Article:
We tend to hit the ground running with all our goals, only to stagger—how can we actually stick to them?
This year, my roommate and I decided to get a headstart on goal-setting. In November, we pulled out the whiteboard and boldly filled it with countless goals, all with the intention of “getting our life together.” In retrospect, many (if not all) were pretty unachievable. My personal favourite: our promise to climb Mount Royal five times per week. Yeah, right.
I think we’re all familiar with this cycle. The new year is synonymous with a fresh start, a fact that’s almost too cliché to write about: gym memberships, new diets and promises to break bad habits transform into February failures. The shooting stars turn out to be meteors and burn up quicker than they appeared. This phenomenon isn’t just true with the new year; it also applies to new beginnings at school (hello, winter semester). So where does all our initial enthusiasm go, and can we reclaim this energy to actually accomplish our goals?
First off, it’s important to understand why we lose momentum. When it comes to resolutions, the most obvious reason is that we simply expect too much of ourselves. This can be explained by a phenomenon called the “empathy gap.” The Decision Lab explains that this is the “tendency to underestimate the influence of varying mental states on our own behavior and make decisions that only satisfy our current emotion, feeling, or state of being.” So when we made our Mount Royal resolution, we were crazed by enthusiastic energy and forgot how it actually feels to be tired.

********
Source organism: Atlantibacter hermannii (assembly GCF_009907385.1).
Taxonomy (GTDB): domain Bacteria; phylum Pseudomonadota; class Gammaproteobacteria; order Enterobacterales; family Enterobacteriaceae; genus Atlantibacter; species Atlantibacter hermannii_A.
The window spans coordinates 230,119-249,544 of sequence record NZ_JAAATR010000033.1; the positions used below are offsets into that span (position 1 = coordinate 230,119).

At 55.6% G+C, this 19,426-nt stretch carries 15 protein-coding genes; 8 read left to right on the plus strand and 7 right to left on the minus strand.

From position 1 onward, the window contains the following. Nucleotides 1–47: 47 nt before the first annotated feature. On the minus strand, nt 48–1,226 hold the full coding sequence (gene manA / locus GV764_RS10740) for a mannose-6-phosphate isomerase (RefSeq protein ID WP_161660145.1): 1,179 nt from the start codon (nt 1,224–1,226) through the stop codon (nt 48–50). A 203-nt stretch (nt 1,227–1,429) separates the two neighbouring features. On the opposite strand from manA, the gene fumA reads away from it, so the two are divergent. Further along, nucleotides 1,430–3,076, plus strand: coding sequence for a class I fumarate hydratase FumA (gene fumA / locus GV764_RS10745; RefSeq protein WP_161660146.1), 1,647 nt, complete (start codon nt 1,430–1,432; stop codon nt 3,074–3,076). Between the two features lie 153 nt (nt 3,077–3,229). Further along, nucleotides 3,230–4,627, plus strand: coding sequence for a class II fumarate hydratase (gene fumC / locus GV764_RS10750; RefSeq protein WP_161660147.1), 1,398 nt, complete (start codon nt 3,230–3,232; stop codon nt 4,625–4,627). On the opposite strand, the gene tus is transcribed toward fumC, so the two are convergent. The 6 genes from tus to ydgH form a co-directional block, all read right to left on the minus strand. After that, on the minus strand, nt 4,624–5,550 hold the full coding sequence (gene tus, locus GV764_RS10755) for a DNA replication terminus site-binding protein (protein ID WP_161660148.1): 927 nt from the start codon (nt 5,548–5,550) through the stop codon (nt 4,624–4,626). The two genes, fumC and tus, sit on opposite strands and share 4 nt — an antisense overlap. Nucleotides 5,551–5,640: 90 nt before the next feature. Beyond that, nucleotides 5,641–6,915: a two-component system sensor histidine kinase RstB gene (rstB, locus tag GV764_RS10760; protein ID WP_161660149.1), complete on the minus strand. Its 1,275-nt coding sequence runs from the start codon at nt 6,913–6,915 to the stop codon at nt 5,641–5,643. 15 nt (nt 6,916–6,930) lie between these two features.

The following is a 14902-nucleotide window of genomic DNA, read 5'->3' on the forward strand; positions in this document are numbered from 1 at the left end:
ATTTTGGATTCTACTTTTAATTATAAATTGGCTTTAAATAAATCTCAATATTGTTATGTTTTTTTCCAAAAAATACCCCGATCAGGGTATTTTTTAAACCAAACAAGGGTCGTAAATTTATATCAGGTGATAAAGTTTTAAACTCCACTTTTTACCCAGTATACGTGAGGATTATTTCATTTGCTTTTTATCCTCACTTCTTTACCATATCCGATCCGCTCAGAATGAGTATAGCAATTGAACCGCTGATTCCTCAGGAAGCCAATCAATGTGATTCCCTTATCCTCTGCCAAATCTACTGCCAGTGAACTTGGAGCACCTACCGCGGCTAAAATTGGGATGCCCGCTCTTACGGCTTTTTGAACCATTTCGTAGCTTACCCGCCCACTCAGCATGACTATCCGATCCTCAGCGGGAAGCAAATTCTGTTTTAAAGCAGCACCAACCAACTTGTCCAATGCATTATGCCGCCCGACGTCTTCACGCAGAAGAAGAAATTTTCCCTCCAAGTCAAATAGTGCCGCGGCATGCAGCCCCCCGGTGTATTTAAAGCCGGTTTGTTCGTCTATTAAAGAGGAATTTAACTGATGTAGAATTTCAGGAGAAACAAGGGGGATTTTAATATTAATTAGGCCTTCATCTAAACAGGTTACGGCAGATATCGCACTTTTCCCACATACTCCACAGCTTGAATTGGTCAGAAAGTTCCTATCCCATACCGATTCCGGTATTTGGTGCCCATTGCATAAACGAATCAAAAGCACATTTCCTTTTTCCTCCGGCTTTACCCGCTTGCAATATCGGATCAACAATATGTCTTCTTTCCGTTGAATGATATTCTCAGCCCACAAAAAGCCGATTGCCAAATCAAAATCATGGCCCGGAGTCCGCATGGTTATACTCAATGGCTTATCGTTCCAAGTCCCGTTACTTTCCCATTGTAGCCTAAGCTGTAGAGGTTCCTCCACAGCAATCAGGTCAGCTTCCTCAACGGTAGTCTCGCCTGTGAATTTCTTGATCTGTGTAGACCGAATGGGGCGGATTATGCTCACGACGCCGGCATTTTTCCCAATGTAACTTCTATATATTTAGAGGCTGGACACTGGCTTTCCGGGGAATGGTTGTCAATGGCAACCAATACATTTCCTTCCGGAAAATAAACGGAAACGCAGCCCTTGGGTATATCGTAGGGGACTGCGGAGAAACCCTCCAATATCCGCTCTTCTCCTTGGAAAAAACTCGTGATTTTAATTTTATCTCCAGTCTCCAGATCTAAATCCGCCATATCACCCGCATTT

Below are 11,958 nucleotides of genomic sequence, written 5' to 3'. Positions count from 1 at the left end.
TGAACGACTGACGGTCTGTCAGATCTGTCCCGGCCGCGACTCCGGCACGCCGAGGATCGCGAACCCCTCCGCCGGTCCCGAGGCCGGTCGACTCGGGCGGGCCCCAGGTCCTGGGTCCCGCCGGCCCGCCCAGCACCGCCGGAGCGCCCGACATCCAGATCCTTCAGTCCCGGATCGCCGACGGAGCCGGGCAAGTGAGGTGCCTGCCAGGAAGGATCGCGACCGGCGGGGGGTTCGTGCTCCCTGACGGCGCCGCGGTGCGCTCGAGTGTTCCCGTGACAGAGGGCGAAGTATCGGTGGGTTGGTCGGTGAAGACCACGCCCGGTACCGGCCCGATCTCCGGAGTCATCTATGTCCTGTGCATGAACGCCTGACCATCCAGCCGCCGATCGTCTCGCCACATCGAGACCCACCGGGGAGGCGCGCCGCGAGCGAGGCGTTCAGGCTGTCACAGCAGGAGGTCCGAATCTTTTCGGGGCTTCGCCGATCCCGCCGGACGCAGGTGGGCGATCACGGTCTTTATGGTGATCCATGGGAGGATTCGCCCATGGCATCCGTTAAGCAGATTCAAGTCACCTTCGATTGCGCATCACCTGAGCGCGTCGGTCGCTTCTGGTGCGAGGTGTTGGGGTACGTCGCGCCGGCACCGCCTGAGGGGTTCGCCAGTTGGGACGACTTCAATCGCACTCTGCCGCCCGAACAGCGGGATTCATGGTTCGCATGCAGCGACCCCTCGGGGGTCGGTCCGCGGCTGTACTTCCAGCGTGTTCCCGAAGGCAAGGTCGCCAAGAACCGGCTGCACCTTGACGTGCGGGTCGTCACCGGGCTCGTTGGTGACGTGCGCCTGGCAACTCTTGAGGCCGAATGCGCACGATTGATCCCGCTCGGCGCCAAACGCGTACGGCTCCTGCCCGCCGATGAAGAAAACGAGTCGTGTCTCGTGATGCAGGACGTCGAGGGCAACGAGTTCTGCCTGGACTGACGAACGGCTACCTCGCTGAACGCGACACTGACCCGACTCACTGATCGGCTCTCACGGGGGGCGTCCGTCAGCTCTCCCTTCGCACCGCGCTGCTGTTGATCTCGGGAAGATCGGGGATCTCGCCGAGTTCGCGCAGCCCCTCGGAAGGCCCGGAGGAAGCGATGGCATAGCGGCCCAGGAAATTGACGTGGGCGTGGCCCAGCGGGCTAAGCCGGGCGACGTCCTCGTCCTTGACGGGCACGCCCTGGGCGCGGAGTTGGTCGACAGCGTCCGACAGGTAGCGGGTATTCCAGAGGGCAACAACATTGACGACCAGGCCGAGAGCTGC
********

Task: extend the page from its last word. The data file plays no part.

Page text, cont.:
To carry through on your promises, you need to be realistic with yourself. It’s always tempting to imagine ourselves as super disciplined, high-achieving people, but that’s often a bit of a stretch. As busy students with countless external stress factors, we have to be honest with ourselves and realize that time and motivation are difficult to come by. This doesn’t mean we shouldn’t set goals, rather that we should consider how our goals actually fit into real life. Start small and make an attainable plan. Keep yourself accountable by setting small milestones and keeping track of achievements. Gradually (and with great patience), these will build and snowball.
When it comes to the new semester, the same principle applies. I start every semester with the idea that I’ll be an absolute academic weapon, doing all my required readings and completing every project in advance. Instead of setting such vague, unrealistic goals, I’ll aim to stretch this enthusiasm out and actually make a plan for myself. Maybe I’ll aim to complete “most” of my readings, schedule my time day by day, and see where I can go from there.
In case you were wondering: since November, we have climbed Mount Royal a grand total of zero times. Maybe we could choose a hill instead, or reduce our goal down to one time per week. Or maybe choose a new goal entirely. Here’s the funny thing, though—with all this time I’ve spent thinking about how I haven’t climbed the mountain, I could have just gone and climbed it by now.